DETROIT (AP) — Forget the matchup between the Syracuse defense and TCU’s offense. That was no contest.
The question was whether the Orange could score enough to take that smothering zone to another round.
“We just wanted to stay poised down the stretch,” guard Frank Howard said. “We didn’t want to get frustrated or start to force anything.”
Howard’s jumper with 1:27 remaining gave 11th-seeded Syracuse a five-point lead, and the Orange held on for a 57-52 victory over sixth-seeded TCU on Friday night in the Midwest Region of the NCAA Tournament. Marek Dolezaj scored 17 points before fouling out, and Syracuse imposed its will defensively.
The Orange (22-13) won for the second time in the tournament and advanced to face third-seeded Michigan State on Sunday.
TCU (21-12) is still without an NCAA Tournament victory since 1987, when coach Jamie Dixon was a player. This was the school’s first appearance since 1998, and it was short-lived.
“We kind of made history this year getting in the tournament for the first time in 20 years,” guard Kenrich Williams said. “I mean, I learned a lot on and off the court, learned a lot from my teammates, from the coaches.”
There was little doubt who won the much-anticipated matchup between TCU’s excellent offense and Syracuse’s zone. The Horned Frogs were held 31 points below their season average.
“They didn’t get any easy shots the whole game, and I thought that was the difference,” Orange coach Jim Boeheim said. “We did a good job on the boards and didn’t turn the ball over. It was a really good win.”
Syracuse led 50-49 before mid-range shots by Tyus Battle and Howard pushed the lead to five. That margin was plenty in this game.
The Orange shot 39.6 percent from the field. TCU finished at 36.8.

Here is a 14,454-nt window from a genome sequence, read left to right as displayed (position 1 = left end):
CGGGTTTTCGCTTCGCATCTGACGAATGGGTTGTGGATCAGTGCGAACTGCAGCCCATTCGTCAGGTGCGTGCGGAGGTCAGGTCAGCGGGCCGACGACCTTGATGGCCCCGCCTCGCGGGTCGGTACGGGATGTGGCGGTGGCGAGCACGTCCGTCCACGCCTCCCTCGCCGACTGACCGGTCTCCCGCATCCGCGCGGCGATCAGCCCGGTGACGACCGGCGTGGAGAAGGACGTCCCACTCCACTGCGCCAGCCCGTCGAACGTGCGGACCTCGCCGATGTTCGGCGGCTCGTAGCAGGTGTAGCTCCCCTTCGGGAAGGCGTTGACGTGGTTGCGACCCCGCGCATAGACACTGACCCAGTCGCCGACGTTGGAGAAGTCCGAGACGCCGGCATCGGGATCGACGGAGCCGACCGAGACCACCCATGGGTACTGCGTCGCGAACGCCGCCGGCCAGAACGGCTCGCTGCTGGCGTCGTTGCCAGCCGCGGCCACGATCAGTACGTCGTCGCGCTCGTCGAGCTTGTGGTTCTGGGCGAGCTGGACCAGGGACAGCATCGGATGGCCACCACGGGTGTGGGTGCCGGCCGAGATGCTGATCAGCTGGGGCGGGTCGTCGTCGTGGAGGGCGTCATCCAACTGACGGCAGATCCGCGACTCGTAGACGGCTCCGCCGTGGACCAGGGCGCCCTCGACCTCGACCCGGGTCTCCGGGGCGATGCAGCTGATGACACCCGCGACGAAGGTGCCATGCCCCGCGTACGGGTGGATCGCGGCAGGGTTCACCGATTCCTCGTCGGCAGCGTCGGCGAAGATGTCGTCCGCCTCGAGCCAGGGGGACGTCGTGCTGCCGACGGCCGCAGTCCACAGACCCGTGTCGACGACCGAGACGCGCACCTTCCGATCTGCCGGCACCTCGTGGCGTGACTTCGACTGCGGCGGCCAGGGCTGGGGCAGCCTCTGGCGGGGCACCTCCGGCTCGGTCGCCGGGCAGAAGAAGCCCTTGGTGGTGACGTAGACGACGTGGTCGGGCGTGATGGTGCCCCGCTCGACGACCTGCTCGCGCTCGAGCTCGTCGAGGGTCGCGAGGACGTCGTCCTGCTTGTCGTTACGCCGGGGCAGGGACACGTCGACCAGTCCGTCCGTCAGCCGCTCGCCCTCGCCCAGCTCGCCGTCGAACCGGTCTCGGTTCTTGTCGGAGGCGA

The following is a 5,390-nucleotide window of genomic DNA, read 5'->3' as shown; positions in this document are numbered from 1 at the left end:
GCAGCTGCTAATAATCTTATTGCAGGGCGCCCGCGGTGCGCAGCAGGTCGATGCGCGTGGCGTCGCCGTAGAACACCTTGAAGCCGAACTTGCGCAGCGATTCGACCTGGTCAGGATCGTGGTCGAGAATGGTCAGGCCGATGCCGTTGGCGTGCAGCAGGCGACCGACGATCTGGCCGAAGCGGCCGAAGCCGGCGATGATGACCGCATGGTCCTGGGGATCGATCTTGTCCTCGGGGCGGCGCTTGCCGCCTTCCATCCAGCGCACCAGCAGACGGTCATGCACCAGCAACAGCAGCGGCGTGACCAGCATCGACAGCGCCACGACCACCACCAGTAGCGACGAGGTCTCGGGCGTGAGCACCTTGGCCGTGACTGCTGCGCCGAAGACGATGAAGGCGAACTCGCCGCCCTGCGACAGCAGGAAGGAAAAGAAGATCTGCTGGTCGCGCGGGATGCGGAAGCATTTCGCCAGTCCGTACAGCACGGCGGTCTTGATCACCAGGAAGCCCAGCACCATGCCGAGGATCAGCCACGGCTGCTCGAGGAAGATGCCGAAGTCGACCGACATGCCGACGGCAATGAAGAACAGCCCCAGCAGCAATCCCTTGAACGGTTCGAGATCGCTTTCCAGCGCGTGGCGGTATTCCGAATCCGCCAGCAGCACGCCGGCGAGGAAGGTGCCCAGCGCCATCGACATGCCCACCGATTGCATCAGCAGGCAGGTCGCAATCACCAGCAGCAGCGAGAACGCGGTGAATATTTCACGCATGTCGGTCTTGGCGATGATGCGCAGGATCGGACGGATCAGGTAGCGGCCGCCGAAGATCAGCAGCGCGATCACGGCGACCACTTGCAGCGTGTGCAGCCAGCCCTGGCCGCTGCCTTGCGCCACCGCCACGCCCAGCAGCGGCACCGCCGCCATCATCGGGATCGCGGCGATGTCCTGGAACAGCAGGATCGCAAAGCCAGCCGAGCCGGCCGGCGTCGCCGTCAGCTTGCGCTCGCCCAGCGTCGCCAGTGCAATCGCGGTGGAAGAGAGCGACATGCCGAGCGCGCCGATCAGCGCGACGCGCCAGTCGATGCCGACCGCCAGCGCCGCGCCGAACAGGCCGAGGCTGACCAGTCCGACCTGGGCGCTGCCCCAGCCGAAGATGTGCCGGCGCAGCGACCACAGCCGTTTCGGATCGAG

“We’re probably not going to shoot 50 percent against them,” Dixon said. “What they do, you’ve got to get second shots, you’ve got to get putbacks.”
TCU had only 11 second-chance points. Williams led the Horned Frogs with 14 points.
TCU did score eight straight points to finish the first half with a 28-27 lead.
It’s March, and Syracuse again looks like a threat after barely making the NCAAs as the last team selected for the field of 68. The Orange weren’t impressive at all on offense, but it didn’t matter. Now it’ll be Michigan State coach Tom Izzo’s turn to try to solve that 2-3 zone.
TCU had one real highlight on the night — an <a target=”—blank” href=”https://twitter.com/CBSSports/status/974839226800877568″>alley-oop pass</a> from Alex Robinson to Williams near the end of the first half that traveled about three-quarters of the length of the court.
Howard, Battle and Oshae Brissett — Syracuse’s top scoring threats — went a combined 10 of 39 from the field. Dolezaj picked up the slack with 13 points in the first half, but fouled out with 6:11 remaining.
“Marek was unbelievable,” Boeheim said. “The only reason we were in the game was the way he played early.”
A tight, compelling contest throughout, the game nevertheless had an odd feel, with Little Caesars Arena having mostly emptied out after the <a target=”—blank” href=”https://collegebasketball.ap.org/article/bridges-leads-michigan-state-past-thomas-bucknell-82-78″>Michigan State-Bucknell game</a> . TCU and Syracuse played in front of a handful of fans who at times seemed as interested in periodic Virginia-UMBC updates as what was going on in front of them on the court.
UMBC became <a target=”—blank” href=”https://collegebasketball.ap.org/article/no-16-umbc-stuns-no-1-virginia-74-54-make-ncaa-history”>the first No. 16 seed</a> to beat a No. 1.
Syracuse had to beat Arizona State in the First Four to start this tournament, so the game against Michigan State will be its third in five days.
The offseason comes earlier than TCU would like, but the program is clearly making progress under Dixon.
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